THE PRINCIPLES OF PIDS
The first principle to “Demarcate” will clearly define the boundary of restricted areas. Visual demarcation will generally be the fence line itself; however, the fence needs to be identified with signage to make it quite clear that this is a secure perimeter and that breaching this fence line will incur a penalty. The penalty will be dependent on the nature of the activity or perceived intensions of the intruder.
Signage needs to be clear, concise and visible. Anybody approaching the perimeter, whether innocently or with an intension to breach it must be presented with a clear message that will define the purpose of the barrier and the severity of the consequences if they do breach it. Effective signage can also provide a level of deterrent that will discourage casual wandering into prohibited areas.
“Detection” is the process of identifying and notification of a valid intrusion event, or attempt. There are many technologies that can be deployed from vibration sensors to radar. A key point to remember when deploying any technology is the consideration of the local environment. Technology can be affected by terrain, weather conditions, wild life and vegetation, amongst many other factors.
Whenever possible it is better to “Deter” an intruder rather than detect the event. Signage and visual cues can be used to put off the less determined but the higher the motivation of the intruder the less likely they are to heed any warnings.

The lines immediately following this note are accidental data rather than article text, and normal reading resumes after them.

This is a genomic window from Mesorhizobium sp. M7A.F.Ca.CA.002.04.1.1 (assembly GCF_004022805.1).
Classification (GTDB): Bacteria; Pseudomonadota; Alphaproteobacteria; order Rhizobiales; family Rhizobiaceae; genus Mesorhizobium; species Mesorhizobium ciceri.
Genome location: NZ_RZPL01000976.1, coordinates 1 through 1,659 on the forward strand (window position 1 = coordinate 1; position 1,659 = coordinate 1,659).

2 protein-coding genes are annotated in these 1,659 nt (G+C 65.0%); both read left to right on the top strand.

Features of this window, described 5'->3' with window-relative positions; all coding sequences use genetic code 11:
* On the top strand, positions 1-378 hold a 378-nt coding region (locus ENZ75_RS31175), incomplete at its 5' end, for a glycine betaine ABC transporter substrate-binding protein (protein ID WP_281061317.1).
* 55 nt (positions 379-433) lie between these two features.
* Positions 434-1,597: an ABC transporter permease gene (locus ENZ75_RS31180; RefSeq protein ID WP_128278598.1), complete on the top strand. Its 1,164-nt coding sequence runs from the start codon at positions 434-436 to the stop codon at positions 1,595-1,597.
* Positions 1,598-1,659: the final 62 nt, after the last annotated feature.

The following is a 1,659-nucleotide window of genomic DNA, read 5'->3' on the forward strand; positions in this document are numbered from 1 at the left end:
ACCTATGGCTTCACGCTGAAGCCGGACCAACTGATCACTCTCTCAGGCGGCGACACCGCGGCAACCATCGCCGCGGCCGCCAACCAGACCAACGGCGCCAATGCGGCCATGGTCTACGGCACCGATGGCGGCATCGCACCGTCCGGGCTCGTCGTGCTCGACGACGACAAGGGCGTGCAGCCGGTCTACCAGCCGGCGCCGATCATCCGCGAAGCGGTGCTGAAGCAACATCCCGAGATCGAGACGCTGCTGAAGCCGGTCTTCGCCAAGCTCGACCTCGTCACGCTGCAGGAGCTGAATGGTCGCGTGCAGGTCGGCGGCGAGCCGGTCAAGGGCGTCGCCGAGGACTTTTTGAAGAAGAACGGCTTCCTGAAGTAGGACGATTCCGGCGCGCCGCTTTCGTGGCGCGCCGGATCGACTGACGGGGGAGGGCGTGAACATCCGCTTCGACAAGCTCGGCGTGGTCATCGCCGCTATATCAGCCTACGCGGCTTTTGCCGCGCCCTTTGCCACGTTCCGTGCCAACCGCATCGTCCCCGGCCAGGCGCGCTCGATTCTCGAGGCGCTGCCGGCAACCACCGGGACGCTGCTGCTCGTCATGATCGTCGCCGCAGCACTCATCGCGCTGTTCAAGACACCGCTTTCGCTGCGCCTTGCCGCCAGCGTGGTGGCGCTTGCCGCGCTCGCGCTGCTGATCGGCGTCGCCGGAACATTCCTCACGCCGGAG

Security planting, such as thorny bushes can be used to deter people with a relatively low motivation to enter a particular area.
A highly motivated person will attempt to breach perimeter defenses whatever the risk. In this case “Delay” tactics need to be deployed to ensure that the perpetrator is caught and either detained or displaced. Delays can be caused by the physical strength of a barrier against intrusion or entanglement by something such as razor wire.
When designing a perimeter system of this magnitude it needs to be considered that there will be an element of nuisance alarms. These will be managed, to an extent, by the technology deployed. However, extreme weather conditions and animals will cause systems to trigger a “false” alarm condition. If the frequency of nuisance alarms gets above a certain point, operators become complacent and reset alarms without investigation. In order to maintain operator alertness it is essential to minimize events and provide a facility for them to be able to instantly verify or “Determine” the event as it happens.
One of the best forms of verification is visual by the operator. If the operator can see what has caused the event they are instantly armed with the best intelligence to react appropriately.
Visual verification of the event can be achieved using conventional CCTV, however it has its limitations. Darkness, fog and foliage can all limit the operational effectiveness of a CCTV system. Thermal imaging could be considered as a means to overcome these issues.
The final system is likely to be made up of a combination of techniques to protect the perimeter; using different delaying methods dependent on environment and sensitivity of the area. Nuisance alarms can be minimized by using dual detection methods so that if either detects an event it can alert the operator but not go in to full alarm until both detection systems register the same event.
Verification of an event can also be made semi or fully automatic by deploying specific software that analyses the content of a video signal to determine the nature of the intrusion before bringing it to the attention of an operator.